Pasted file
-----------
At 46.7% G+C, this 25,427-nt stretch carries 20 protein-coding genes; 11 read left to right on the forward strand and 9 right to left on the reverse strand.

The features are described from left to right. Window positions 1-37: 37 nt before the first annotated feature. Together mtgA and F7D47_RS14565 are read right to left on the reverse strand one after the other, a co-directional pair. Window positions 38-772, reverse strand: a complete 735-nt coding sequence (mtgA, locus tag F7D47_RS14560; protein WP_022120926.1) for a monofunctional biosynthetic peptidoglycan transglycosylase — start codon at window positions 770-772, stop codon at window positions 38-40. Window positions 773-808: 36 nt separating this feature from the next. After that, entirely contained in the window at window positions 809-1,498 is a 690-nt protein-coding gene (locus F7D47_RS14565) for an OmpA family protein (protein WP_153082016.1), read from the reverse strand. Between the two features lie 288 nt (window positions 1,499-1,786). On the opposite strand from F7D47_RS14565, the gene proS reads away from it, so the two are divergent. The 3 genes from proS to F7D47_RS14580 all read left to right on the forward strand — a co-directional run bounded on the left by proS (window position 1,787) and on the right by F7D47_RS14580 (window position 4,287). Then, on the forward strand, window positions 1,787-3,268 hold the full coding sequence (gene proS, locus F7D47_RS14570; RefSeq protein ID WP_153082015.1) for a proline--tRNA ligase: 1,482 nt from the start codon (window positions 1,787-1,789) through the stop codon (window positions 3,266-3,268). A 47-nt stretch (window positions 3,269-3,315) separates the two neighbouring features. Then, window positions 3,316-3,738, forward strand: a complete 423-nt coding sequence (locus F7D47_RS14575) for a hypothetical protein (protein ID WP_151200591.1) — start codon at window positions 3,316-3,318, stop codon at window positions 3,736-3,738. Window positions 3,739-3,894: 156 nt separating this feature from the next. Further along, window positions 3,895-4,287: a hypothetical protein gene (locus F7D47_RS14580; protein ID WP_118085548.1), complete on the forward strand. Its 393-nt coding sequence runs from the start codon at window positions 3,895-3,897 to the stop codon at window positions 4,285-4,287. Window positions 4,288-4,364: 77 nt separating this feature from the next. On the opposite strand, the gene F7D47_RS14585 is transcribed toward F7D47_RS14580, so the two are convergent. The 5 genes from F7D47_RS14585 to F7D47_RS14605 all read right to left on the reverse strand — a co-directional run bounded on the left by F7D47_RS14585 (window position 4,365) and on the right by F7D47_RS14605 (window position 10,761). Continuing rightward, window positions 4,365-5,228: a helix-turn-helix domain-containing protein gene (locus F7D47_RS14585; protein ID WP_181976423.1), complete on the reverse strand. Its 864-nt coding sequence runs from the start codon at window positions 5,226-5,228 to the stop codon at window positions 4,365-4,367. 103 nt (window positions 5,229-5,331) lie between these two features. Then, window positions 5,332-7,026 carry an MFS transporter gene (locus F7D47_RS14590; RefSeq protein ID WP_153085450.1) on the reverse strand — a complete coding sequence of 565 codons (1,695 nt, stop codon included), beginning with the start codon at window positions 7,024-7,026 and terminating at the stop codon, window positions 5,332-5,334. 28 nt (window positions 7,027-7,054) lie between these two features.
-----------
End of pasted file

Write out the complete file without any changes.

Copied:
At 46.7% G+C, this 25,427-nt stretch carries 20 protein-coding genes; 11 read left to right on the forward strand and 9 right to left on the reverse strand.

The features are described from left to right. Window positions 1-37: 37 nt before the first annotated feature. Together mtgA and F7D47_RS14565 are read right to left on the reverse strand one after the other, a co-directional pair. Window positions 38-772, reverse strand: a complete 735-nt coding sequence (mtgA, locus tag F7D47_RS14560; protein WP_022120926.1) for a monofunctional biosynthetic peptidoglycan transglycosylase — start codon at window positions 770-772, stop codon at window positions 38-40. Window positions 773-808: 36 nt separating this feature from the next. After that, entirely contained in the window at window positions 809-1,498 is a 690-nt protein-coding gene (locus F7D47_RS14565) for an OmpA family protein (protein WP_153082016.1), read from the reverse strand. Between the two features lie 288 nt (window positions 1,499-1,786). On the opposite strand from F7D47_RS14565, the gene proS reads away from it, so the two are divergent. The 3 genes from proS to F7D47_RS14580 all read left to right on the forward strand — a co-directional run bounded on the left by proS (window position 1,787) and on the right by F7D47_RS14580 (window position 4,287). Then, on the forward strand, window positions 1,787-3,268 hold the full coding sequence (gene proS, locus F7D47_RS14570; RefSeq protein ID WP_153082015.1) for a proline--tRNA ligase: 1,482 nt from the start codon (window positions 1,787-1,789) through the stop codon (window positions 3,266-3,268). A 47-nt stretch (window positions 3,269-3,315) separates the two neighbouring features. Then, window positions 3,316-3,738, forward strand: a complete 423-nt coding sequence (locus F7D47_RS14575) for a hypothetical protein (protein ID WP_151200591.1) — start codon at window positions 3,316-3,318, stop codon at window positions 3,736-3,738. Window positions 3,739-3,894: 156 nt separating this feature from the next. Further along, window positions 3,895-4,287: a hypothetical protein gene (locus F7D47_RS14580; protein ID WP_118085548.1), complete on the forward strand. Its 393-nt coding sequence runs from the start codon at window positions 3,895-3,897 to the stop codon at window positions 4,285-4,287. Window positions 4,288-4,364: 77 nt separating this feature from the next. On the opposite strand, the gene F7D47_RS14585 is transcribed toward F7D47_RS14580, so the two are convergent. The 5 genes from F7D47_RS14585 to F7D47_RS14605 all read right to left on the reverse strand — a co-directional run bounded on the left by F7D47_RS14585 (window position 4,365) and on the right by F7D47_RS14605 (window position 10,761). Continuing rightward, window positions 4,365-5,228: a helix-turn-helix domain-containing protein gene (locus F7D47_RS14585; protein ID WP_181976423.1), complete on the reverse strand. Its 864-nt coding sequence runs from the start codon at window positions 5,226-5,228 to the stop codon at window positions 4,365-4,367. 103 nt (window positions 5,229-5,331) lie between these two features. Then, window positions 5,332-7,026 carry an MFS transporter gene (locus F7D47_RS14590; RefSeq protein ID WP_153085450.1) on the reverse strand — a complete coding sequence of 565 codons (1,695 nt, stop codon included), beginning with the start codon at window positions 7,024-7,026 and terminating at the stop codon, window positions 5,332-5,334. 28 nt (window positions 7,027-7,054) lie between these two features.